With J2ME support, Sprint PCS hopes to draw the 2.5 million current Java developers worldwide to its 3G networks, which will provide 80-Kbit data streams. Analysts believe Sprint PCS has good reason to hope for some success. Because Java is a standard and flexible programming language, applications built using Java will more likely be able to run on multiple types of cell phones, handhelds, and other mobile devices, says Warren Wilson, an industry analyst with Summit Strategies.
Companies such as Konaware Inc., a provider of software platforms for mobile computing using J2ME, and Wysdom Inc., a mobile application platform provider, say they welcome Sprint PCS's Java support. "It's going to be a huge potential opportunity for us," says Jay Subramaniam, a software developer for Wysdom. "Most of our technologies are based on the Java platform."
Konaware chairman Jim DiSanto foresees a future battle between devices that support J2ME and those that leverage Microsoft .Net, and says he aligns with the Java camp. "Developers have already learned all this stuff and program in this environment," he says.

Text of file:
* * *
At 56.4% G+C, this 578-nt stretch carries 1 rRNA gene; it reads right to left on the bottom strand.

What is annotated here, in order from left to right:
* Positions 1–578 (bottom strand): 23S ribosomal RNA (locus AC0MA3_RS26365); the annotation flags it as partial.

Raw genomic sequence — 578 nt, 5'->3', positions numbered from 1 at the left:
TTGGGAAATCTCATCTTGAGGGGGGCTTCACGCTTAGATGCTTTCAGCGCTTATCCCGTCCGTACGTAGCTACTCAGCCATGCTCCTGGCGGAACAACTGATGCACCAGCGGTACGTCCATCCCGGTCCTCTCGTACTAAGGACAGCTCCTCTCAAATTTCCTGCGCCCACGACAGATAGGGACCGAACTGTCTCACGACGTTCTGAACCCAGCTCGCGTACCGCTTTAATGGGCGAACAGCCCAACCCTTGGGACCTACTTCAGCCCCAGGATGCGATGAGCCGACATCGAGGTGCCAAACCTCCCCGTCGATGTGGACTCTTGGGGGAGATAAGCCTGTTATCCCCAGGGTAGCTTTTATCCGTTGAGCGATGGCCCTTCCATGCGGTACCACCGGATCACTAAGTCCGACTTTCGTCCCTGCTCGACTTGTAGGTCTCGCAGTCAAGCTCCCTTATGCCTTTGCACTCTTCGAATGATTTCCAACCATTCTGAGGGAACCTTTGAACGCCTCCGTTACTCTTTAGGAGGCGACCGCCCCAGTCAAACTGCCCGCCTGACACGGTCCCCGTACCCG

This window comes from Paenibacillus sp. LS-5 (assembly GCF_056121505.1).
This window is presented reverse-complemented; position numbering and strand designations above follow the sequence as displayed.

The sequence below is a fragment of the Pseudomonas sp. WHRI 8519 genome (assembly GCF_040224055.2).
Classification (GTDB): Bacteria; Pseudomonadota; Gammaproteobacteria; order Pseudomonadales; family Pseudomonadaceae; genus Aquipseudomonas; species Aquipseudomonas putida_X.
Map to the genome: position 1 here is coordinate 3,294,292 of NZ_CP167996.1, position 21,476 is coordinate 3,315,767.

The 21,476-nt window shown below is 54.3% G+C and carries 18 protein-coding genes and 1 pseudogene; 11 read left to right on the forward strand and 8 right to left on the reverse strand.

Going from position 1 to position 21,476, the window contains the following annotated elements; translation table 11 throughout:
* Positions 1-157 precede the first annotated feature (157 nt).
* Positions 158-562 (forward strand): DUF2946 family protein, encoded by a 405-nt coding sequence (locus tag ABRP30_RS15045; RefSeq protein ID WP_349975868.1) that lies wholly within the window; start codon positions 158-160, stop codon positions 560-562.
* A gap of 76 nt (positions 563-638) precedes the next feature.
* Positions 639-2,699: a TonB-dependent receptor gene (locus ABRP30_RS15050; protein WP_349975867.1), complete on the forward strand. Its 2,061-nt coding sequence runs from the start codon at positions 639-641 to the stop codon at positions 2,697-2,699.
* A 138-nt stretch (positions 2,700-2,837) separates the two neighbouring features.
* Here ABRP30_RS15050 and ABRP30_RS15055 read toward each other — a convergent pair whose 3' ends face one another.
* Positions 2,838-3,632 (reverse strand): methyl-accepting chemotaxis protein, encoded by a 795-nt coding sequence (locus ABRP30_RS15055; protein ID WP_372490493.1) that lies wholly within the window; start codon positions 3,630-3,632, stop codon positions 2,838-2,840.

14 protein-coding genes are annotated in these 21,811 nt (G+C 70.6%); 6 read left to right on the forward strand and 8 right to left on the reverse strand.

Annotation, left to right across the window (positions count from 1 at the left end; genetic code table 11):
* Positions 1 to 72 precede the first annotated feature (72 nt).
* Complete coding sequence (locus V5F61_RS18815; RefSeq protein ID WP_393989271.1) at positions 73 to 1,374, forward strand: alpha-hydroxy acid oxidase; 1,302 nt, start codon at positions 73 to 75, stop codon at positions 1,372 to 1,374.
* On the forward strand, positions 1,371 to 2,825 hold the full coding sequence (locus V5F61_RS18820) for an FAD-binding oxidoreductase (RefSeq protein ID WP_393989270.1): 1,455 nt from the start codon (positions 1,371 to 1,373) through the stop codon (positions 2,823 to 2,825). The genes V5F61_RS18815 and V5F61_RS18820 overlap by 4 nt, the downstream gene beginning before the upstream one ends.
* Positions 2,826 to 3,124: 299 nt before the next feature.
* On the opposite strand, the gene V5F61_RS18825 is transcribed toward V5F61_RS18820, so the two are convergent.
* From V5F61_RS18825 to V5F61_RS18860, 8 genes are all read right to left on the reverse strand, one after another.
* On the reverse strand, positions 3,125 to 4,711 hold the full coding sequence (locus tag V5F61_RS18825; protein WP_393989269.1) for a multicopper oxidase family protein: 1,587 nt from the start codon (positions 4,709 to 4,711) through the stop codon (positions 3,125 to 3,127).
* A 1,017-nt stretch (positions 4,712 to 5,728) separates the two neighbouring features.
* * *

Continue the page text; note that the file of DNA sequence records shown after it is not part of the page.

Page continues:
Analysts predict that Sprint PCS will almost certainly make good on its promise to deliver 3G services next year, and point out that competitor Nextel Communications Inc. already has limited J2ME support in its network. "Sprint has a pretty good track record on such things," says Iain Gillott, a principle with iGillott Research. "Nextel has Java phones from Motorola on the market, and between Sprint and Nextel, you're going to have a pretty good coverage base. IT managers should be planning for packet data service over the Sprint network with 80 Kbps nationwide, and how to make use of it."